When tennis great Venus Williams pulled out of the second-round match at the U.S. Open on Wednesday, August 31 after revealing that she has Sjogren's (SHOW-grins) syndrome, people everywhere were scratching their heads and wondering just exactly what this disease is. Turns out it's an autoimmune condition that most often strikes women over 40 - and it's far from the only obscure medical condition that most of us don't even know exists. We don't mean to give you "medical student's disease" - the feeling that, yikes, you have all the symptoms of a disorder you're reading about for the first time - but we thought it would be interesting to highlight some unsung maladies that are more common than you'd think. Let's start with Venus's health issue.
Typical symptoms are pain, fatigue, dry eyes and a dry mouth because of decreased production of tears and saliva. Other symptoms may include joint pain, swelling, and stiffness, skin rashes and dry skin, vaginal dryness, and a dry cough. The Sjogren's Syndrome Foundation website describes the disease as a chronic autoimmune illness in which white blood cells attack moisture-producing glands. An estimated 4 million Americans, mostly women, have it. There is no cure for Sjogren's but it can be managed with a healthy lifestyle and some medical treatments if necessary. Many people do very well simply using over-the-counter preparations and making sure to stay hydrated by drinking plenty of water throughout the day. Others may need prescription medications. In rare cases, minor surgery is required on the tear ducts.
According to the Morgellons Research Foundation, crawling, biting and stinging sensations plus blue, black or red fibers appearing on the skin are symptomatic of a disease that nearly 14,000 people have. The name was coined in 2002 by the mother of a toddler whose first word was "bugs" as he clawed at this itchy skin. The term references a 17th century French physician. Current scientific opinion is that Morgellons is a new name for a condition called delusional parasitosis or that it is a subset of symptoms of other disorders. However, the Morgellons Research Foundation and patients with the syndrome have lobbied members of Congress and the Centers for Disease Control and Prevention to investigate the validity of disorder. Sufferers say the symptoms verge on the unbearable and that topical creams and analgesics offer only moderate relief. The CDC has begun an epidemiological investigation into what it calls "Unexplained Dermopathy."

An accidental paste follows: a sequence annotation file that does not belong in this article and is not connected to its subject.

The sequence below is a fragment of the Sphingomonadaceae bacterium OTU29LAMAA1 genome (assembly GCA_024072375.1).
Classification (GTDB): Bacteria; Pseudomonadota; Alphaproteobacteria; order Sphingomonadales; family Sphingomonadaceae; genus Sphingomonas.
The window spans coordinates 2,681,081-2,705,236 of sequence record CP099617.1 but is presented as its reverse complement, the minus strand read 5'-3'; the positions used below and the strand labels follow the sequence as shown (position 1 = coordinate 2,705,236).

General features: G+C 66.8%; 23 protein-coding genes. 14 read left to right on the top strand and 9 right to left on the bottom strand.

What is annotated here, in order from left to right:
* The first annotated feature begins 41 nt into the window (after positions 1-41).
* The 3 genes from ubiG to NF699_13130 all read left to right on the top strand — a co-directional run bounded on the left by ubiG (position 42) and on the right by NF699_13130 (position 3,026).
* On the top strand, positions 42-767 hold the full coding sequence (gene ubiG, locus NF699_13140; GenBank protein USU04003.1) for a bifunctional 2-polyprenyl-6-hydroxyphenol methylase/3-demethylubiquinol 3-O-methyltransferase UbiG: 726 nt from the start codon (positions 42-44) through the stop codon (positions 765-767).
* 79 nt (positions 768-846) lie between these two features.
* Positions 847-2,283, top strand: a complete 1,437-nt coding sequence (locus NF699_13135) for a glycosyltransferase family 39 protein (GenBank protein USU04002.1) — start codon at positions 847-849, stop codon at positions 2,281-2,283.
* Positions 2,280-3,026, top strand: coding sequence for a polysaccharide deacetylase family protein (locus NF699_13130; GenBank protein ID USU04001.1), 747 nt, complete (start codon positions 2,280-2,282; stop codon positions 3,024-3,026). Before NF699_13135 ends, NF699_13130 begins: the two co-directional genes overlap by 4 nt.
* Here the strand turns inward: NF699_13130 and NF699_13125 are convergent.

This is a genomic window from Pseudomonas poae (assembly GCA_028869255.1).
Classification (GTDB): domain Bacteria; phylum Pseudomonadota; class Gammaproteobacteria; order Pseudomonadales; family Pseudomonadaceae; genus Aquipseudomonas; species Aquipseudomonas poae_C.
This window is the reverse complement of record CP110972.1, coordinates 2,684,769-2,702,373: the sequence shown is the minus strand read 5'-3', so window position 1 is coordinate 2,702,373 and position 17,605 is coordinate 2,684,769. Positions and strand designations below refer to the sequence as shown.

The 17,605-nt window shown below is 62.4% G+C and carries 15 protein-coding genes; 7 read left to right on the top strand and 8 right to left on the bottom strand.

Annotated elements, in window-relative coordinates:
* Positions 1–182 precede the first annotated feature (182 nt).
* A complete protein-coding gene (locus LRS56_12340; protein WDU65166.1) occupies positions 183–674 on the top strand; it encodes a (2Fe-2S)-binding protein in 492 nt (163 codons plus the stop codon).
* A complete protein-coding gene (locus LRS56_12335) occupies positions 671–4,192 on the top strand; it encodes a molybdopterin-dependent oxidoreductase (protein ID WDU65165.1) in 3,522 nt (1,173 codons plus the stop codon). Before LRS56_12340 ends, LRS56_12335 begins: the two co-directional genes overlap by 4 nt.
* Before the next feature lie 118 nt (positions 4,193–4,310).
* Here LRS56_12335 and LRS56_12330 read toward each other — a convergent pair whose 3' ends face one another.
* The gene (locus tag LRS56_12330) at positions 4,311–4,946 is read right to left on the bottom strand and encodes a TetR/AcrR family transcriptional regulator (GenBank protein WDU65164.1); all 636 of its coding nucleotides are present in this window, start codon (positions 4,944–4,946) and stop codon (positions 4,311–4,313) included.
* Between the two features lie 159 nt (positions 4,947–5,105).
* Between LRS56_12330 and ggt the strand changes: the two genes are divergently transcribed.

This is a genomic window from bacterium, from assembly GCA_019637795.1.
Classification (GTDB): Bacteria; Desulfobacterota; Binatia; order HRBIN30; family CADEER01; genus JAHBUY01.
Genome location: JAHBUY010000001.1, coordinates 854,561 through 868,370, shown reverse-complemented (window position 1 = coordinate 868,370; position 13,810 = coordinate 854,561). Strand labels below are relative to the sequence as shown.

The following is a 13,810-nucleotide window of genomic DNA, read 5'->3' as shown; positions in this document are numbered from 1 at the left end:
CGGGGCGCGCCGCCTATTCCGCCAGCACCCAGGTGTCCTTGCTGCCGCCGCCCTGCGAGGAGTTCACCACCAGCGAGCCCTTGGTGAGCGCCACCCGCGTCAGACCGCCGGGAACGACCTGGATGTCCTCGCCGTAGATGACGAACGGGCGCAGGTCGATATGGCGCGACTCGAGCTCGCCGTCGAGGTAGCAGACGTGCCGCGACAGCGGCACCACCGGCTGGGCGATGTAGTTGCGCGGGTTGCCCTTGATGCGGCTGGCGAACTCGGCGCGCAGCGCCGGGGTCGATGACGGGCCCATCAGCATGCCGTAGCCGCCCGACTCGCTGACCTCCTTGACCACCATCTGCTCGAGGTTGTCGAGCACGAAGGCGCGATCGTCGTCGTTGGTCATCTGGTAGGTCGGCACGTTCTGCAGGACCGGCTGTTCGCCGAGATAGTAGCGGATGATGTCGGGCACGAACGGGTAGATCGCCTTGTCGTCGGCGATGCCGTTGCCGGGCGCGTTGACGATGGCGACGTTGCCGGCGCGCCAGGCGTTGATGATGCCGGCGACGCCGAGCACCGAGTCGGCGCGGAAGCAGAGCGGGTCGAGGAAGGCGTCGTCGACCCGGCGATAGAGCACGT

Foreign Accent Syndrome
People with foreign accent syndrome suddenly find themselves speaking in a way that is totally different from their native speech pattern. In 2002, researchers at Oxford University in England found that sufferers have brain abnormalities that lead to alterations in pitch, longer vowel sounds, and other changes. According to the Journal of Neurolinguistics, patients frequently have never heard the accent they adopt. The first confirmed case was a Norwegian woman who ended up with a German accent in 1941 and was ostracized as a result. Most recently, in July of 2011 Oregon resident Karen Butler, 58, had anesthesia for dental surgery and woke up with a British accent. She has never traveled outside of the United States. Doctors believe she suffered a mild brain injury or a small stroke that caused her to develop the condition. Patients sometimes get their original accents back through intensive speech therapy, but not always. Karen says she actually likes her new accent and plans to keep it.
Alice in Wonderland Syndrome
Named after Lewis Carroll's "Alice's Adventures in Wonderland," this disorder causes people to see objects as being much smaller or much larger than they actually are. The medical terms for these symptoms are microphasia and macrophasia. Migraine headaches often accompany the altered visual perception. The senses of hearing and touch can also be affected and a sufferer's body image may be out of whack. Carroll did have migraines so scholars have speculated that his writing may have been inspired by the now eponymous condition. The syndrome is typically temporary and may be brought on by brain tumors, mononucleosis, or recreational drugs. Curioser and curioser!
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